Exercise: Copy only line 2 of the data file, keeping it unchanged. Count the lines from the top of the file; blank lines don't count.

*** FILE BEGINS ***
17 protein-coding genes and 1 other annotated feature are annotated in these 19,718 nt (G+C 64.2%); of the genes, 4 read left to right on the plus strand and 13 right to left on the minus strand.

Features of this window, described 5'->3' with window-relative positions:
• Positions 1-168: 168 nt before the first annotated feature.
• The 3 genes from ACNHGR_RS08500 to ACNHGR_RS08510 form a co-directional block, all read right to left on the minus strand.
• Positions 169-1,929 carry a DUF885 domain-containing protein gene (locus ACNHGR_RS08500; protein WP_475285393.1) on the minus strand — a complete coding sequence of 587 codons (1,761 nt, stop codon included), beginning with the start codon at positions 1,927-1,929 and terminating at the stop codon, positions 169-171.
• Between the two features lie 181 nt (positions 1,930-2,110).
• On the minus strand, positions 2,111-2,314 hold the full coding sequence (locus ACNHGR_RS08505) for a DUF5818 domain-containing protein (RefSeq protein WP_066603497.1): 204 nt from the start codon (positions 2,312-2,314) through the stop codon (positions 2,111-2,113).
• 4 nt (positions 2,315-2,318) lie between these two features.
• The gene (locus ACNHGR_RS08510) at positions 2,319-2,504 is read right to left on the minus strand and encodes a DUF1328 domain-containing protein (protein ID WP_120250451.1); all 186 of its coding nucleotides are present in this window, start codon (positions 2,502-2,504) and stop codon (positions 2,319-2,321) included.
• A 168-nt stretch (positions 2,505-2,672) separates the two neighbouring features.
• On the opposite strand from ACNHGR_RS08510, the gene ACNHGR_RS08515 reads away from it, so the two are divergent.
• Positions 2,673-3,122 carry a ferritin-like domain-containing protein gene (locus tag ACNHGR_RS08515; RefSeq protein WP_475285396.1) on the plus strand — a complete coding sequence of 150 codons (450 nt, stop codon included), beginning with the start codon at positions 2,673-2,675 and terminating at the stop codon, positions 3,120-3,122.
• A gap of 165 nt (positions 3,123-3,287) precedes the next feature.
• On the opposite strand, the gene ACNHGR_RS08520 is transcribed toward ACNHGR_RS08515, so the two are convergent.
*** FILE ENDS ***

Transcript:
Features of this window, described 5'->3' with window-relative positions: